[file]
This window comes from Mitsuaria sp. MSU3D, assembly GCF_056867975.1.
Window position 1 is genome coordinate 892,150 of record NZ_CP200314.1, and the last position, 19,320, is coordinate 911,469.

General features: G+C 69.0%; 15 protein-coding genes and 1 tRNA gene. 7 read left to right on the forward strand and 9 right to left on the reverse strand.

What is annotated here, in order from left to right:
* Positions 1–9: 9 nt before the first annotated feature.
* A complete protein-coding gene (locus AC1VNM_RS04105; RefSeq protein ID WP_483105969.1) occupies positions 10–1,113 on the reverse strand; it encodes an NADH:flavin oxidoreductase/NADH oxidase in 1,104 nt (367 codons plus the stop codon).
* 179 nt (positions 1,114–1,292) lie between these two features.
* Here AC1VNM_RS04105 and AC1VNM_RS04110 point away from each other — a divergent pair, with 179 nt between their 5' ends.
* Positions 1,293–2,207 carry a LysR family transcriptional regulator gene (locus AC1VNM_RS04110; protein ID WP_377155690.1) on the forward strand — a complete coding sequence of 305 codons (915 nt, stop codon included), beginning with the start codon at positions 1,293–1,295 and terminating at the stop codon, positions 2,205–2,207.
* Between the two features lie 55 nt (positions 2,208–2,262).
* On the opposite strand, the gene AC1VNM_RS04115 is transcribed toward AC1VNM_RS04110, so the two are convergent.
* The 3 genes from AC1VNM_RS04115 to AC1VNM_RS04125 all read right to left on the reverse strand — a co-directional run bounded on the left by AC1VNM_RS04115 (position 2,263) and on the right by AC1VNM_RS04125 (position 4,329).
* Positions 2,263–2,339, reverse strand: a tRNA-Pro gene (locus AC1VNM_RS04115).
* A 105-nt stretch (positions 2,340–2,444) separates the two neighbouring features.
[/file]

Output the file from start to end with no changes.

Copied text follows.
This window comes from Mitsuaria sp. MSU3D, assembly GCF_056867975.1.
Window position 1 is genome coordinate 892,150 of record NZ_CP200314.1, and the last position, 19,320, is coordinate 911,469.

General features: G+C 69.0%; 15 protein-coding genes and 1 tRNA gene. 7 read left to right on the forward strand and 9 right to left on the reverse strand.

What is annotated here, in order from left to right:
* Positions 1–9: 9 nt before the first annotated feature.
* A complete protein-coding gene (locus AC1VNM_RS04105; RefSeq protein ID WP_483105969.1) occupies positions 10–1,113 on the reverse strand; it encodes an NADH:flavin oxidoreductase/NADH oxidase in 1,104 nt (367 codons plus the stop codon).
* 179 nt (positions 1,114–1,292) lie between these two features.
* Here AC1VNM_RS04105 and AC1VNM_RS04110 point away from each other — a divergent pair, with 179 nt between their 5' ends.
* Positions 1,293–2,207 carry a LysR family transcriptional regulator gene (locus AC1VNM_RS04110; protein ID WP_377155690.1) on the forward strand — a complete coding sequence of 305 codons (915 nt, stop codon included), beginning with the start codon at positions 1,293–1,295 and terminating at the stop codon, positions 2,205–2,207.
* Between the two features lie 55 nt (positions 2,208–2,262).
* On the opposite strand, the gene AC1VNM_RS04115 is transcribed toward AC1VNM_RS04110, so the two are convergent.
* The 3 genes from AC1VNM_RS04115 to AC1VNM_RS04125 all read right to left on the reverse strand — a co-directional run bounded on the left by AC1VNM_RS04115 (position 2,263) and on the right by AC1VNM_RS04125 (position 4,329).
* Positions 2,263–2,339, reverse strand: a tRNA-Pro gene (locus AC1VNM_RS04115).
* A 105-nt stretch (positions 2,340–2,444) separates the two neighbouring features.